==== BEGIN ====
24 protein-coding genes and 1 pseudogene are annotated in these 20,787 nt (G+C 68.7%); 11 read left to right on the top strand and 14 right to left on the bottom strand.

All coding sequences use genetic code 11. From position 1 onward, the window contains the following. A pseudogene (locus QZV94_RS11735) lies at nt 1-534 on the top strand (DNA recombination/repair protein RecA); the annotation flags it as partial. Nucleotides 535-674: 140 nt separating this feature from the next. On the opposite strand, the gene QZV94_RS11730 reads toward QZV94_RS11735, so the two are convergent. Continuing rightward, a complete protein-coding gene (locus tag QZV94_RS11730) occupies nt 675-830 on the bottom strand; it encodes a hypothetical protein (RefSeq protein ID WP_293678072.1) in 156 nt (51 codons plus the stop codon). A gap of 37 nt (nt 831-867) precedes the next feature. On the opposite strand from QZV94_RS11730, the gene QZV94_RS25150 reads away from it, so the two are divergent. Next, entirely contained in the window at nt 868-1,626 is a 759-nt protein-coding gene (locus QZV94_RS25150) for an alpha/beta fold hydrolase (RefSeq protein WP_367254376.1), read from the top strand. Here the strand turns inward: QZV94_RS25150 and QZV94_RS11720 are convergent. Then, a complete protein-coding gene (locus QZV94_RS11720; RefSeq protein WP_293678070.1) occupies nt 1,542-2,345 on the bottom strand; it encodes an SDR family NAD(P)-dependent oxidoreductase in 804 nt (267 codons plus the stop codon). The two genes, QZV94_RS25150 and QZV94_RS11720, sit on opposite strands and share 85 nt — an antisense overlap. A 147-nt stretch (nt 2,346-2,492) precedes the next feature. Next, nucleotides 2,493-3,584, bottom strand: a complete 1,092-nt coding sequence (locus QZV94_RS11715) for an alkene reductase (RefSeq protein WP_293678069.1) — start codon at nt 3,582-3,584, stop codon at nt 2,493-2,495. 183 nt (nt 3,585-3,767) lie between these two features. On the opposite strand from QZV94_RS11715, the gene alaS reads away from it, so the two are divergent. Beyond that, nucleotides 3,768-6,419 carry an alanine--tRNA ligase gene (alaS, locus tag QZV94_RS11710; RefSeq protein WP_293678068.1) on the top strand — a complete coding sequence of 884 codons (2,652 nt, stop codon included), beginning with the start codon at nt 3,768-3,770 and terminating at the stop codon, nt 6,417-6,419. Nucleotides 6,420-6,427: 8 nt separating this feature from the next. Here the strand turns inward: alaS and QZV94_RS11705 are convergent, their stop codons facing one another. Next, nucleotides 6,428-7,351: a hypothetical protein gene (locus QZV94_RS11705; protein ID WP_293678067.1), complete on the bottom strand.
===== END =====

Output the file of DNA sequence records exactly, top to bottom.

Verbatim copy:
24 protein-coding genes and 1 pseudogene are annotated in these 20,787 nt (G+C 68.7%); 11 read left to right on the top strand and 14 right to left on the bottom strand.

All coding sequences use genetic code 11. From position 1 onward, the window contains the following. A pseudogene (locus QZV94_RS11735) lies at nt 1-534 on the top strand (DNA recombination/repair protein RecA); the annotation flags it as partial. Nucleotides 535-674: 140 nt separating this feature from the next. On the opposite strand, the gene QZV94_RS11730 reads toward QZV94_RS11735, so the two are convergent. Continuing rightward, a complete protein-coding gene (locus tag QZV94_RS11730) occupies nt 675-830 on the bottom strand; it encodes a hypothetical protein (RefSeq protein ID WP_293678072.1) in 156 nt (51 codons plus the stop codon). A gap of 37 nt (nt 831-867) precedes the next feature. On the opposite strand from QZV94_RS11730, the gene QZV94_RS25150 reads away from it, so the two are divergent. Next, entirely contained in the window at nt 868-1,626 is a 759-nt protein-coding gene (locus QZV94_RS25150) for an alpha/beta fold hydrolase (RefSeq protein WP_367254376.1), read from the top strand. Here the strand turns inward: QZV94_RS25150 and QZV94_RS11720 are convergent. Then, a complete protein-coding gene (locus QZV94_RS11720; RefSeq protein WP_293678070.1) occupies nt 1,542-2,345 on the bottom strand; it encodes an SDR family NAD(P)-dependent oxidoreductase in 804 nt (267 codons plus the stop codon). The two genes, QZV94_RS25150 and QZV94_RS11720, sit on opposite strands and share 85 nt — an antisense overlap. A 147-nt stretch (nt 2,346-2,492) precedes the next feature. Next, nucleotides 2,493-3,584, bottom strand: a complete 1,092-nt coding sequence (locus QZV94_RS11715) for an alkene reductase (RefSeq protein WP_293678069.1) — start codon at nt 3,582-3,584, stop codon at nt 2,493-2,495. 183 nt (nt 3,585-3,767) lie between these two features. On the opposite strand from QZV94_RS11715, the gene alaS reads away from it, so the two are divergent. Beyond that, nucleotides 3,768-6,419 carry an alanine--tRNA ligase gene (alaS, locus tag QZV94_RS11710; RefSeq protein WP_293678068.1) on the top strand — a complete coding sequence of 884 codons (2,652 nt, stop codon included), beginning with the start codon at nt 3,768-3,770 and terminating at the stop codon, nt 6,417-6,419. Nucleotides 6,420-6,427: 8 nt separating this feature from the next. Here the strand turns inward: alaS and QZV94_RS11705 are convergent, their stop codons facing one another. Next, nucleotides 6,428-7,351: a hypothetical protein gene (locus QZV94_RS11705; protein ID WP_293678067.1), complete on the bottom strand.